I've heard from other moms that this is just about the worst day of your life. They really say this. They talk about the endless loads of laundry, about the combing the special shampoo, all that. And there's real panic behind it, and a bit of shame, really. And the schools have no sense of humor about this. They are adamant: you need a special comb; you need a specialist; you need to wash every fiber in your house in hot water and dry it thoroughly in the dryer and bag everything you can't wash for two weeks. You need to go over every hair on your child's head to remove every single egg. And then you need to repeat this every day for three weeks. Or else it will never go away.
Strong stuff, huh? Welcome to suburbia, where the manicured lawns and granite countertops are thin armor against the fear that something bad might happen to you. I was given the news about my daughter along with a thick packet of information about lice and the phone number of a professional nit picker and strict instructions to call her immediately to buy a special comb. Right away. Right now. Today. Buy this comb. I'm not making this up.
Okay, so I told myself that I was not going to panic, but of course I did. Who wouldn't under those circumstances? My daughter's preschool teacher said that she would not be allowed back on the premises until every single egg (called a nit) was removed from her head. I wanted to say, "Are you kidding me? Where do you think she got it? While bathing lepers in Calcutta over the weekend? She got it here."
I called the nitpicker who recited a lengthy piece of nitpicking doggerel constructed of just really painful rhymes. (if you have lice, you won't think that's very nice) This was her answering machine message. She called back about four hours later and told me that I really should buy a comb for every person in the family because we probably all had the lice. Only $15 a pop. Okay, what am I going to say? No? I'm not going to buy the one true comb that will remove the infestation from my child? I was given instructions to her house where she would leave the combs in a bag in her mailbox. I would exchange the combs for cash. Like a drug drop.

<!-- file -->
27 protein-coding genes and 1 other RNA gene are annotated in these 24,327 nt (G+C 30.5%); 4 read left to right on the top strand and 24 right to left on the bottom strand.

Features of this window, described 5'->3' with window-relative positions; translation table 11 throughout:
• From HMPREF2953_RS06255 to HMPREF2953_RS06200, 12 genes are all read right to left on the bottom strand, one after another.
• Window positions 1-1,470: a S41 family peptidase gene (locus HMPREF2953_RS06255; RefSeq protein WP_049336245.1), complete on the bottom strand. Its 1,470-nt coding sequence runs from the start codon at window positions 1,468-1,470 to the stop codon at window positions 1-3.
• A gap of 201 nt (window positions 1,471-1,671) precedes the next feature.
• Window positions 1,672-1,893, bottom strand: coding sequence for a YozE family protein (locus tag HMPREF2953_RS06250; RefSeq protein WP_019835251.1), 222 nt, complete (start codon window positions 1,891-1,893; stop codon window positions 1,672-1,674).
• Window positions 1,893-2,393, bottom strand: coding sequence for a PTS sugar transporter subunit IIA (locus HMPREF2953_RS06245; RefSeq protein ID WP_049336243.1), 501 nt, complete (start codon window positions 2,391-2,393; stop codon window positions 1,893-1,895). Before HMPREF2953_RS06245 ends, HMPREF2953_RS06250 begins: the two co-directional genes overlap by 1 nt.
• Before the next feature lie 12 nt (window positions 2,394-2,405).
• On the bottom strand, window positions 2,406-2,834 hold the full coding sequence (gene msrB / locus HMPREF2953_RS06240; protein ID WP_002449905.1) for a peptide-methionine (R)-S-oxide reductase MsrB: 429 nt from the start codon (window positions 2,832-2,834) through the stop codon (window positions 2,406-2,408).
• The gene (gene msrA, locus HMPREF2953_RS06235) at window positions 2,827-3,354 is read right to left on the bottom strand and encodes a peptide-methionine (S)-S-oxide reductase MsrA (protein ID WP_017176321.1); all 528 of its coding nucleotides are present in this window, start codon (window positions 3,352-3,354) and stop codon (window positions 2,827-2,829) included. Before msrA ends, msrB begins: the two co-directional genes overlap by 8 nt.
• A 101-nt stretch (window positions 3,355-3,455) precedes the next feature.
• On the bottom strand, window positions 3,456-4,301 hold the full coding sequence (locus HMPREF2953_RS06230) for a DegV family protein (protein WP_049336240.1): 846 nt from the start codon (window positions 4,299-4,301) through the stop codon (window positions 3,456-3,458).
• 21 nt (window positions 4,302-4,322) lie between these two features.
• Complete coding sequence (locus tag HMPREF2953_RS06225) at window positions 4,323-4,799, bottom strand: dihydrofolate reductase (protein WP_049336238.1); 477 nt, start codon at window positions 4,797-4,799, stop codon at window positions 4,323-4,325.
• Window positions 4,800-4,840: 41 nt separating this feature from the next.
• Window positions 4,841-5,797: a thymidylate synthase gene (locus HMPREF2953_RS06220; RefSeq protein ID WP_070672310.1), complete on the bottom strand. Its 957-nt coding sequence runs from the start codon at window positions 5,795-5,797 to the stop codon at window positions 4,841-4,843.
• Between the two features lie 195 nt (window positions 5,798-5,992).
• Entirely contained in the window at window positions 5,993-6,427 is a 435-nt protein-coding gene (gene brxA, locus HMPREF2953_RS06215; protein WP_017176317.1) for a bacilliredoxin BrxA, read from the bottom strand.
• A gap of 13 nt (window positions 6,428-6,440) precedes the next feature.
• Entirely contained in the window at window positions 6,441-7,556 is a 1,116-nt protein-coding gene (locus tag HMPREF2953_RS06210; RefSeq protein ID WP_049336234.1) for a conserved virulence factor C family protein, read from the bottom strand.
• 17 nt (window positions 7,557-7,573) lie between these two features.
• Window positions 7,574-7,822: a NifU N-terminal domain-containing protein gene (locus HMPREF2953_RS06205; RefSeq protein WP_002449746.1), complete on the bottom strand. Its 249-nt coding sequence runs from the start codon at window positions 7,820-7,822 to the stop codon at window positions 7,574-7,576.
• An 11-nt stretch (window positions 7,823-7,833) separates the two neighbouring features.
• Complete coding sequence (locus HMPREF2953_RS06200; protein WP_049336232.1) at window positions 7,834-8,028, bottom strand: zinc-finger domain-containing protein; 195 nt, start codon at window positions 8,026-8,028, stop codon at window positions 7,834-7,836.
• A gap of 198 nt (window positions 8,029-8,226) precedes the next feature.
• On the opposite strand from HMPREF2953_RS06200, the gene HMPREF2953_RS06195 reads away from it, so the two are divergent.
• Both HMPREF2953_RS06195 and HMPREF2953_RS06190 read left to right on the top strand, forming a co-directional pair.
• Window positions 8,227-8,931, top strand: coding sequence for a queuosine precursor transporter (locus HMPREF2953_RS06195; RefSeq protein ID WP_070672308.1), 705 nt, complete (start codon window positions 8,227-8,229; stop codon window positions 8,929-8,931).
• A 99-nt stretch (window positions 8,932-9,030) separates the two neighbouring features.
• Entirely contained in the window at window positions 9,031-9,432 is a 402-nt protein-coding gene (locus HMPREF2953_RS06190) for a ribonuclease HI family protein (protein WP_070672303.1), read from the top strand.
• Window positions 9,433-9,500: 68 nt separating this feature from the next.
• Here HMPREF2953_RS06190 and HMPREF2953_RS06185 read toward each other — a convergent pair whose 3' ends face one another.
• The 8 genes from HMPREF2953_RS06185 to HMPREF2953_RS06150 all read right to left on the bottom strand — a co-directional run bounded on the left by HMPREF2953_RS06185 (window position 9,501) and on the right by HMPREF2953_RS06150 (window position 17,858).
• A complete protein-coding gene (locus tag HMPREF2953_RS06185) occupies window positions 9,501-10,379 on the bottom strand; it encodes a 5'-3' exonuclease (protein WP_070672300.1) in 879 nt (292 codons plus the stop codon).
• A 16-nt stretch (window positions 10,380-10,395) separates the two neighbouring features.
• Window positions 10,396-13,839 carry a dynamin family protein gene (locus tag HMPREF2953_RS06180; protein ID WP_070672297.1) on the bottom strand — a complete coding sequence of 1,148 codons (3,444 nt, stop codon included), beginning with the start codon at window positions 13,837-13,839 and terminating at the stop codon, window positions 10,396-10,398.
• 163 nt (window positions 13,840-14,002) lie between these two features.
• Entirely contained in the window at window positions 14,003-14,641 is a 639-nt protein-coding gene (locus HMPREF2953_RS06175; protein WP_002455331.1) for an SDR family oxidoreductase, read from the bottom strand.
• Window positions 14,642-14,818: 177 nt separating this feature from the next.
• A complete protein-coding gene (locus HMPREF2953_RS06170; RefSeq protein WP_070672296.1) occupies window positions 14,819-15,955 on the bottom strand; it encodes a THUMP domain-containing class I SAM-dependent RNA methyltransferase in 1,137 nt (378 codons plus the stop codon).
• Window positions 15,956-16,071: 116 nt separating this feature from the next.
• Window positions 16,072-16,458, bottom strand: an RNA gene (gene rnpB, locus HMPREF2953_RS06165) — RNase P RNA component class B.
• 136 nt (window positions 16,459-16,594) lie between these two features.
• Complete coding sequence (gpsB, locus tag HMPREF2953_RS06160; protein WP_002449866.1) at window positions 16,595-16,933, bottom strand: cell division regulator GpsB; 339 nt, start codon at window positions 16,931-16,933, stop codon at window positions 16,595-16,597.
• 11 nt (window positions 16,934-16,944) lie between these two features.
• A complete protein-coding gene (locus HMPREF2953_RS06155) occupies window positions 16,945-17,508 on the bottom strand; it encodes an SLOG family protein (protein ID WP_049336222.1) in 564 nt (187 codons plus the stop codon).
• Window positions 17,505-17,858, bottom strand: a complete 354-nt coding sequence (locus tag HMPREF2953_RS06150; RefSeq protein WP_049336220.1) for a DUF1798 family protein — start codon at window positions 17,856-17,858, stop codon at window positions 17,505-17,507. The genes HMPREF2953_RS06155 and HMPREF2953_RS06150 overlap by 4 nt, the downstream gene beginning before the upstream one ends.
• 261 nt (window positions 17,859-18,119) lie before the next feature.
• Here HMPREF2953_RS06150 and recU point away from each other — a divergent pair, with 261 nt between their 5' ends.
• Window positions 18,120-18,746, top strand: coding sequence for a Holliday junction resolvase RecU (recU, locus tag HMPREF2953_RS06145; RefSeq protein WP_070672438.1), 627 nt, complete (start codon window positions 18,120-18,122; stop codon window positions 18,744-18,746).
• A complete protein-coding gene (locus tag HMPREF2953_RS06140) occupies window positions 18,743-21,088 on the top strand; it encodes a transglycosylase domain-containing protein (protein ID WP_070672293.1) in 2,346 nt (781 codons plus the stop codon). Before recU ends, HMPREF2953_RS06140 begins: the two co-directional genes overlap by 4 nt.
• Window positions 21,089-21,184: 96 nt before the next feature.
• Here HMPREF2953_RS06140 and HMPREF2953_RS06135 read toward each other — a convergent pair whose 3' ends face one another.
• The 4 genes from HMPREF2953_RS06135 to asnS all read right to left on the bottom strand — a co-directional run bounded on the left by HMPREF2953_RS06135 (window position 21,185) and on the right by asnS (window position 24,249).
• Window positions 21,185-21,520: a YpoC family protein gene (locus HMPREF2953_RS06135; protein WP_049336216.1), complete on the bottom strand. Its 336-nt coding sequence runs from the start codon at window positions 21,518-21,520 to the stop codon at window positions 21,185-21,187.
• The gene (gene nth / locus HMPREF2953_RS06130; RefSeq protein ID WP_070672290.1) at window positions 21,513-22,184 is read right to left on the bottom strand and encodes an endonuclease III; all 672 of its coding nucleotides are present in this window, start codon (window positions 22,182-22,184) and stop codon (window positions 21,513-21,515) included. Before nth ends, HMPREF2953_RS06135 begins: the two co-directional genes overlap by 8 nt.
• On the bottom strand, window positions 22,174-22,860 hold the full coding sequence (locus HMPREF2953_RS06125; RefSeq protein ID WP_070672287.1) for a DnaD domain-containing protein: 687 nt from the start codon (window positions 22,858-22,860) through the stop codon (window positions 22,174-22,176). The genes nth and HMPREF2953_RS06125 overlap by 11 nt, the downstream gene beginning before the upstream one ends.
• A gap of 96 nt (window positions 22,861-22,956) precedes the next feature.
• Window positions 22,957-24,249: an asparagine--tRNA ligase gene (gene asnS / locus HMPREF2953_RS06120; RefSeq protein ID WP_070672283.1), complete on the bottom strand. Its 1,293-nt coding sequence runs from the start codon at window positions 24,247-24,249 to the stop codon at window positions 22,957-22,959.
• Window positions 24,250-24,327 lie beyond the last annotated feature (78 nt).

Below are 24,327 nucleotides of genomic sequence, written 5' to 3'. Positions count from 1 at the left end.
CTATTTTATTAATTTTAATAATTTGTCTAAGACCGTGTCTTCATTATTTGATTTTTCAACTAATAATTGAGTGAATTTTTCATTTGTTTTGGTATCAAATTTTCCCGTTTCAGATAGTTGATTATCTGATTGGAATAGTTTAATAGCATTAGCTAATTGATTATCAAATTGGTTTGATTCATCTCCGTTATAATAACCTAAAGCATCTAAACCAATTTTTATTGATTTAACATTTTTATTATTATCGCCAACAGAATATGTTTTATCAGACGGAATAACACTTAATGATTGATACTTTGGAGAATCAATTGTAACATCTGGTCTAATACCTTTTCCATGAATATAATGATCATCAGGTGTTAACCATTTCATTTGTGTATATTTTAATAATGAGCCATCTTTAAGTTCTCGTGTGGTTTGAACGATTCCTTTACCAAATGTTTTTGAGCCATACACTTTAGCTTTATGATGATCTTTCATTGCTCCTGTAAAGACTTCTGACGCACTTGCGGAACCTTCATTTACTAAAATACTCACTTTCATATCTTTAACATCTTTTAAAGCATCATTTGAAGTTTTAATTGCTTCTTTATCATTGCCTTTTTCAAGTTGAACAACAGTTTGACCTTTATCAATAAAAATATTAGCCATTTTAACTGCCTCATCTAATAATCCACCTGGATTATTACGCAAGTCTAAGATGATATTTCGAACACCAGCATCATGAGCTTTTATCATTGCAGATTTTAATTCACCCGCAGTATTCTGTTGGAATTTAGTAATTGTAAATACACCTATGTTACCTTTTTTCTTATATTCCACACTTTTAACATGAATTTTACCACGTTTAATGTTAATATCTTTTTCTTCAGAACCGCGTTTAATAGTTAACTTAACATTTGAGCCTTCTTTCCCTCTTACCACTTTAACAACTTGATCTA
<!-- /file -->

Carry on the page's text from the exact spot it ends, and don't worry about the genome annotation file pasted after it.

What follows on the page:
I asked what it would cost to have her go through our hair to remove the nits. She sounded almost bored when she said that it would take two to three hours per person at $100 an hour. Wait. There are four people in our family. I wanted to say to her, "Honey, that's almost $1000 per family. That's not a treatment; that's a ransom." Instead I asked after her availability. She said she could come over in a few days, but not right away, see, because, "I want to get some shopping done." Now, you have to understand that about 15 kids have been sent home from this one preschool with head lice. They tell you point blank that your child can't come back until the skull is clean. The only phone number they give you is the woman I had on the phone squeezing me in around her shopping schedule. I imagine she did have some ready cash to spend. Talk about a recession-proof industry.
We said no thanks to that. But she was right about one thing: three of us had it. I found that out when I took one of the combs and ran it through my son's hair. We found a couple of the grown up bugs on him, and he started to cry. "I don't want to have head lice," he said. I agreed with him; I didn't want him to have it, either.
We've done the shampoo; we've done the Cetaphil. We've done a prudent course of laundry. Nothing crazy. We're combing, combing. And the kids are good about it. They don't seem to mind. I think we're ahead of this thing. After all: they're just bugs. You can kill bugs.